George Flaggs, Jr.
George Flaggs, Jr. is in his second term as mayor of the City of Vicksburg, Mississippi. He is also on the executive committee of the Mississippi River Cities and Towns Initiative, a coalition of mayors that promotes promoting economic and environmental security and stability along the Mississippi River Corridor. Prior to becoming mayor, Flaggs represented his legislative district in the Mississippi House of Representatives from 1988 until 2013.
Anna Wolfe, a native of Tacoma, Wa., is an investigative reporter specifically reporting on poverty and economic justice and the intersection between beats.Before joining the staff at Mississippi Today September 2018, Anna worked for three years at Clarion Ledger covering city, county and state government, politics and health care. She also worked as an investigative reporter for the Center for Public Integrity and Jackson Free Press.
She has received numerous awards and recognition for her work, including the Bill Minor Prize for Investigative Journalism June 2019 and June 2018; first place for in-depth investigative reporting from the Mississippi Press Association, June 2019 and June 2018; and being named a finalist for the Food Sustainability Media Award in Written Journalism, October 2018.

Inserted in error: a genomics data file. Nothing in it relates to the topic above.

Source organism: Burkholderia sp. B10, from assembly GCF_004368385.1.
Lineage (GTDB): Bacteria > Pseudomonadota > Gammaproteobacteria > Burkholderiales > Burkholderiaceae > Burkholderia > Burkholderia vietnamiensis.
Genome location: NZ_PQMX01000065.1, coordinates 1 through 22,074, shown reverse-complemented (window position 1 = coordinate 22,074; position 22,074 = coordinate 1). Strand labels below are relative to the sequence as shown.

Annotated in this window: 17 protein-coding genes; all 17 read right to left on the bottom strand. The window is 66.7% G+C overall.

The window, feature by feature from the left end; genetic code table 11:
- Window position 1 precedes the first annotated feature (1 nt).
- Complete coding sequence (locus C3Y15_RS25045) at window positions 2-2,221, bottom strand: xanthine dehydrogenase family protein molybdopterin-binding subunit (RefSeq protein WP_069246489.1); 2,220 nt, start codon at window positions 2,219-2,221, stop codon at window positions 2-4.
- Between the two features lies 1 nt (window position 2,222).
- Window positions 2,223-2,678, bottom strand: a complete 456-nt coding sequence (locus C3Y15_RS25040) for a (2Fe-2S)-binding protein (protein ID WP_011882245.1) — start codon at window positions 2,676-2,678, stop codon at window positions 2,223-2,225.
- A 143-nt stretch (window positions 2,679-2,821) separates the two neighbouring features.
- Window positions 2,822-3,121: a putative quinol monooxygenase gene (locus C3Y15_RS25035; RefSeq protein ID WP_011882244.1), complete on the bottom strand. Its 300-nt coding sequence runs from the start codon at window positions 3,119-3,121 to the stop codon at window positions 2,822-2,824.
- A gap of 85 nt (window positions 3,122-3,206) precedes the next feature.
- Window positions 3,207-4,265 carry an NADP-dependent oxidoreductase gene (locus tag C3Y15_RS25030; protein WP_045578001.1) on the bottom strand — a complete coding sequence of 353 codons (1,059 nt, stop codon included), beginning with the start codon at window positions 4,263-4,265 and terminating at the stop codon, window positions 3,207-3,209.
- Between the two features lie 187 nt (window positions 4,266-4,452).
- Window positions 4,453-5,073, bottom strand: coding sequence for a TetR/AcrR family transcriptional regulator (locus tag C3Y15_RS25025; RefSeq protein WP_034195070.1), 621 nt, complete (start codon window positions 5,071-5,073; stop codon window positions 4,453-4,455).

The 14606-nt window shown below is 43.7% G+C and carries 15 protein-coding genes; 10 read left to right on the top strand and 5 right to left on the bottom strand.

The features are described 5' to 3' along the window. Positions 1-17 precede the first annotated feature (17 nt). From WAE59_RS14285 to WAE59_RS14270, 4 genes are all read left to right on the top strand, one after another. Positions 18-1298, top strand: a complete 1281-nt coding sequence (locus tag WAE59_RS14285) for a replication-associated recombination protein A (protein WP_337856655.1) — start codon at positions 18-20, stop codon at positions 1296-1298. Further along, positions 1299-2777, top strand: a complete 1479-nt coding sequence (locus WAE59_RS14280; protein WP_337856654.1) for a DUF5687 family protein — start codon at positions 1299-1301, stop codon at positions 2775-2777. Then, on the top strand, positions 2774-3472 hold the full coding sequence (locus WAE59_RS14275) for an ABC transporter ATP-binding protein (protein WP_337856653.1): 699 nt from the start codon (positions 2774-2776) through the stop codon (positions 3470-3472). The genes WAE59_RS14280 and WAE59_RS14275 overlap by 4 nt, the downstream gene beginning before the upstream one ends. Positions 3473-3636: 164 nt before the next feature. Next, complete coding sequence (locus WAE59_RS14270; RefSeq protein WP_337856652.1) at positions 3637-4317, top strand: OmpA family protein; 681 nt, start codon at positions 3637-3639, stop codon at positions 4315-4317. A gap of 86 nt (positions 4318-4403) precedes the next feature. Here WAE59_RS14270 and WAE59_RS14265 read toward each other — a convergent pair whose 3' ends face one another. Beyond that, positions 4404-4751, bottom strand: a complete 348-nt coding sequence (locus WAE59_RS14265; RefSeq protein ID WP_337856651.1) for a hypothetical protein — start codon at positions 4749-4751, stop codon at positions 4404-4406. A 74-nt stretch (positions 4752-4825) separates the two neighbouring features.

Adam Ganucheau has covered politics and state government for Mississippi Today since February 2016. A native of Hazlehurst, Adam has worked as a staff reporter for AL.com, The Birmingham News and The Clarion-Ledger and his work has appeared in The New York Times, The Washington Post and Atlanta Journal-Constitution.
Adam earned his bachelor’s in journalism from the University of Mississippi and was a 2016 finalist for the Investigative Reporters & Editors (IRE) Breaking News Investigations.
He is a member of the Society of Professional Journalists, Investigative Reporters & Editors and Leadership Greater Jackson.
Jon Bernson is a playwright, musician and interdisciplinary artist from San Francisco. He is a former artist-in-residence at the de Young Museum and member of the Resident Playwrights Initiative at Playwrights Foundation. He has written four plays for StoryWorks, each based on extensively researched investigations: A Guide to the Aftermath (2013), North by Inferno (2015), Overnighters is Over (2016), and When Lighting The Voids (2018-19).Recent art installations include Sound Affects, a large-scale multimedia collaboration at the Sonos Studio in Los Angeles and Beautification Machine, his sound-sculpture with Andy Diaz Hope, which was collected by the Nevada Museum of Art and Third Eye Moonwalk, an interdisciplinary work that has been exhibited at Minnesota Street Project and Catharine Clark Gallery in San Francisco.